A Heartburn Healthy Diet

Photo by: Flickr
Photo by: Flickr

Millions of Americans suffer everyday from heartburn, also known as gastroesophageal reflux disease or GERD. It has estimated that as many as 20 percent of Americans experience heartburn at least once a week and as many as 40 percent of Americans experience it at least once a month. The uncomfortable sensation can stem from increased production of stomach acid or from the lower esophageal sphincter (LES) relaxing and allowing stomach acid to travel back up the esophagus. In addition to the pain of heartburn, GERD can cause nausea, coughing, and even dental problems. It can disrupt daily life and reduce the quality of sleep or even prevent sleep altogether. All of which can have lasting effects longer than the uncomfortable time immediately after eating. No matter what symptoms you are experiencing, you likely want to end them. The fortunate side of how common this disease is, is that it is fairly well understood and agreed upon which foods increase and decrease symptoms of GERD.

While there are a few additional options unrelated to food to help reduce symptoms of GERD, the most effective and most sustainable solution is to tailor your diet around the foods that best reduce your symptoms. This involves eliminating foods that hurt, such as fatty foods, acidic foods, and drinks such as sodas and coffee, and replacing them with foods that help, such as low fat alternatives, fiber rich complex carbs, lean proteins, and other foods that increase healthy digestion. Additionally, as you are changing your diet, work to eat smaller and more frequent meals allowing your digestive system to work more smoothly and always eat your last meal of the day two to three hours before lying down for bed.

The first half of the equation, eliminating bad foods, is arguably the most important. The two big ones are fatty foods and acidic foods. Additionally drinks like coffee, any carbonated drinks, and alcohol can cause heartburn pain. Fatty foods can hurt you in two ways as they stay in your stomach longer causing more stomach acid to be produced and they relax the LES allowing that extra acid to escape up and cause pain. A few examples of fatty foods to avoid include fried foods, fatty cuts of meat, butter, dairy products, creamy sauces and dressings, and ice cream. Acidic foods are another big cause of heartburn. Foods like citrus fruits, tomatoes, and vinegar are some of the most common culprits. A few other various foods that are commonly considered to worsen heartburn symptoms include garlic, onions, spicy foods, foods that make you feel bloated, and even chocolate.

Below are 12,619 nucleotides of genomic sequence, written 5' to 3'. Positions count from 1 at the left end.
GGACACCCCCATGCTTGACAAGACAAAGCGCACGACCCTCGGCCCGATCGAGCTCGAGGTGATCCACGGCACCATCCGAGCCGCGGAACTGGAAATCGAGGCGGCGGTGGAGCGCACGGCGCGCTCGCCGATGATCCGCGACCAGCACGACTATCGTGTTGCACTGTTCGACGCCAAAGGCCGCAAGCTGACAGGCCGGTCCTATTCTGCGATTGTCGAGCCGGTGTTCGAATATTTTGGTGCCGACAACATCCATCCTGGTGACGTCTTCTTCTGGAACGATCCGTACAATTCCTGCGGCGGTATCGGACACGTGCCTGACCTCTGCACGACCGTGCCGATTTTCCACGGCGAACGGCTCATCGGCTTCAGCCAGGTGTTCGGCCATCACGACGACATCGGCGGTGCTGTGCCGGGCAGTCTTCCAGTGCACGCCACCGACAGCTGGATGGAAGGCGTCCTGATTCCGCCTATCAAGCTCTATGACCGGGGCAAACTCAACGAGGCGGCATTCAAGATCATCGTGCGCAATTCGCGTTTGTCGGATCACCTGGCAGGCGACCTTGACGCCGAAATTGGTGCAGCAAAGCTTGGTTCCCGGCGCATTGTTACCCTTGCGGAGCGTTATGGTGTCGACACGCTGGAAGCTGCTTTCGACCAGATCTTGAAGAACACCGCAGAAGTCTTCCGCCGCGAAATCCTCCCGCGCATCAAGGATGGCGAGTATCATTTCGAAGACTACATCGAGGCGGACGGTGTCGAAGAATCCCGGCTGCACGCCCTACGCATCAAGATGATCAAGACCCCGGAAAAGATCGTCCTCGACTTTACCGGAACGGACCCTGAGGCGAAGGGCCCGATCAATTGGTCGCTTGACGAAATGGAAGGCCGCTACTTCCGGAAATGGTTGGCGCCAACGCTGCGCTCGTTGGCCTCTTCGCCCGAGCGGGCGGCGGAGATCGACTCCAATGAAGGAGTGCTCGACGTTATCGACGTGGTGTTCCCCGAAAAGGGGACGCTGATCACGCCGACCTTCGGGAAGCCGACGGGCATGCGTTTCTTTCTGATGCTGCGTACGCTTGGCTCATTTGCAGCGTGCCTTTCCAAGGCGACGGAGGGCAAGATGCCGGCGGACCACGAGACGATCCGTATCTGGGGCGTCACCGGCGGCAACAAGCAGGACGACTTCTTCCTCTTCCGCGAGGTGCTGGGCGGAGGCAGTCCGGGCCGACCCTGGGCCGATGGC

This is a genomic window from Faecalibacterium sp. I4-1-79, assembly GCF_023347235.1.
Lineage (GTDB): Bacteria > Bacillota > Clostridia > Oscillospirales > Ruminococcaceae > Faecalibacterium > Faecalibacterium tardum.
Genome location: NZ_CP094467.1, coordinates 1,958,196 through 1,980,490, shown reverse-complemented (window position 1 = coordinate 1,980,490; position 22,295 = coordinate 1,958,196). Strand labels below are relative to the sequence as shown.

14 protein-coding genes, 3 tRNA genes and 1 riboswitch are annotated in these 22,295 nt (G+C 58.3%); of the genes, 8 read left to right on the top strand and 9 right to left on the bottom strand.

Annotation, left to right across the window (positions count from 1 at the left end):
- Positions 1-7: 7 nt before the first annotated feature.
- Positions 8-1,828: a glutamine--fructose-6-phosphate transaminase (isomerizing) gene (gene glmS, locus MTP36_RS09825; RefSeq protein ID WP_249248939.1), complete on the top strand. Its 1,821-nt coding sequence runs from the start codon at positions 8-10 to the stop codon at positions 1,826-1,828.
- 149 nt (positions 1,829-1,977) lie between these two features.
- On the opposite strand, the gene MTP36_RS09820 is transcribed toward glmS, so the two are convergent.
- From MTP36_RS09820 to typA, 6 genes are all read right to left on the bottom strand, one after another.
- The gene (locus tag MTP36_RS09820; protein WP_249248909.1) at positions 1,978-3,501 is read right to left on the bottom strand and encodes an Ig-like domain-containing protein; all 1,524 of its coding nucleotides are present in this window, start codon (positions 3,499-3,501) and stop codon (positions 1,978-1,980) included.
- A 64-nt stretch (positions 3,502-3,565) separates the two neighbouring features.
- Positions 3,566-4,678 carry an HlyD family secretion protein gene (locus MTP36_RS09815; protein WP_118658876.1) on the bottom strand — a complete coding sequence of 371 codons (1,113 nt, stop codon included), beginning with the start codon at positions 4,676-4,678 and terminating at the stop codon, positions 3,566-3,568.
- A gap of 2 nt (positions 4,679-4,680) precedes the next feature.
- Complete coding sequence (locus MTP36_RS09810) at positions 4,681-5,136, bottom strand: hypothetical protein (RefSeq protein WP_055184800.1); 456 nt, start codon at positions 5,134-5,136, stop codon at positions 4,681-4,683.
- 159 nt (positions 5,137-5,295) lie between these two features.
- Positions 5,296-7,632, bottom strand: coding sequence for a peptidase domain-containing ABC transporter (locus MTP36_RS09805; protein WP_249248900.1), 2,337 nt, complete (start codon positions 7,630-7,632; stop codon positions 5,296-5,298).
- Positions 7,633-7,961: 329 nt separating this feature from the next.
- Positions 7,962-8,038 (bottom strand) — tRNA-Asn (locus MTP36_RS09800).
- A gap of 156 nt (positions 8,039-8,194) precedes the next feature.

If you can cut out a lot of these harmful foods you’re off to a great start. Now you can introduce some foods that may help reduce your heartburn pain. These include fiber rich complex carbs, low fat proteins, and other foods that promote smooth digestion. Low fat yogurt and other foods containing probiotics are especially helpful here. Some high fiber complex carbs include whole wheat breads and pastas, brown rice, and couscous. Peanut butter is a great lean protein if you do not have an intolerance for it, as well as eggs or egg whites cooked without any added fats (e.g. poach eggs rather than frying them with butter). Turkey, chicken, and fish are also good examples of lean proteins. Turkey is an especially handy replacement for things like hamburger and bacon as turkey versions of both are common in most grocery stores. Finally, fruit and vegetables which are not as acidic, such as melons, apples, celery, potatoes and other root vegetables, are essential.

Keep in mind, these foods are a starting point. They are foods which are found to commonly increase or decrease GERD symptoms. Each person though will have individual reactions and tolerances to each food. Slowly eliminate bad foods, replace them with good foods, and monitor your body’s reactions. Keep a daily food journal recording all meals and snacks and your body’s reactions to each. Keep track of and, if possible, consult with doctor over these results. In addition to a healthy lifestyle, if you continue this process to slowly increase your personal good foods and eliminate your personal bad foods, you can help to reduce your GERD symptoms in no time.